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Monday, December 09, 2019 {{ new Date().getDay() }}

A clear majority of Americans want Senate Majority Leader Mitch McConnell to cancel the Senate’s August vacation and pass gun safety legislation, according to a USA Today/Ipsos poll released Wednesday. Even Republicans are more likely than not to support these ideas. But thus far McConnell has refused to do either.

The new poll was put in the field after this weekend’s mass shootings in El Paso, Texas, and Dayton, Ohio, and shows gun safety legislation has the support of Democrats, Republicans, and independents.

A solid 67 percent of Americans want the Senate to pass the universal background check bill passed by the House of Representatives. That figure includes a majority of Republicans (59 percent), Democrats (79 percent), and independents (53 percent).

While Americans support the bill, it has sat on McConnell’s desk for more than 160 days, and Trump threatened to veto the bill if it ever made it to his desk.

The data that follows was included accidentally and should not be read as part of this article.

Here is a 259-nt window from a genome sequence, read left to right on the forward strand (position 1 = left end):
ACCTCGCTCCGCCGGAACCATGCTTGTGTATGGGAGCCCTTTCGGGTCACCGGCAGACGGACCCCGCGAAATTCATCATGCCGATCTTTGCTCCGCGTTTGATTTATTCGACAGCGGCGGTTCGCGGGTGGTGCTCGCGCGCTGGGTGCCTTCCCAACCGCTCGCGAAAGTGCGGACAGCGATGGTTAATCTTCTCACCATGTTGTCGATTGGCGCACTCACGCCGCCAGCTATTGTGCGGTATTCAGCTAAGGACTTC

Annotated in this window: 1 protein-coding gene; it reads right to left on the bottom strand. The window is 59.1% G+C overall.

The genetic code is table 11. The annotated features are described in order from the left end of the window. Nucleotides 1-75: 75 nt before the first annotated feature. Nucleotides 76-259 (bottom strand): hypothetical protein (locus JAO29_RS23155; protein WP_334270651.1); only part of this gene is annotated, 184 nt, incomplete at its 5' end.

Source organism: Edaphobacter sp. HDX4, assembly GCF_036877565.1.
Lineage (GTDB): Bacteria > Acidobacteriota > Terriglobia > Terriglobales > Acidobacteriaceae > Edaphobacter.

When asked what is responsible for mass shootings, a majority of Republicans, Democrats, and independents agreed that both loose gun laws and racism/white nationalism were responsible. A majority of Americans also laid blame on the mental health system and the NRA.

Half the country said Trump, who regularly employs white nationalist rhetoric, bears some level of responsibility.

When it comes to McConnell canceling the Senate’s August vacation time to address gun violence, 52 percent of Americans support the idea. More Republicans support the idea (43 percent) than oppose it (37 percent), and an overwhelming majority of Democrats (62 percent) support the notion.

The same poll showed Americans overwhelmingly want stricter gun laws, by a 72 percent to 11 percent margin. The House of Representatives has already passed major pieces of gun safety legislation.

In the past, conservatives like Sen. Joni Ernst (R-IA) and Sen. Thom Tillis (R-NC) made public declarations demanding McConnell cancel the August recess so the Senate could work. But when it comes to addressing gun violence this year, both Ernst and Tillis are silent.

One Republican, Sen. Cory Gardner of Colorado, used an appearance the day after the Dayton shooting to say he does not support any gun safety legislation at all.

The only person standing in the way of giving Americans what they want in McConnell.

Published with permission of The American Independent.


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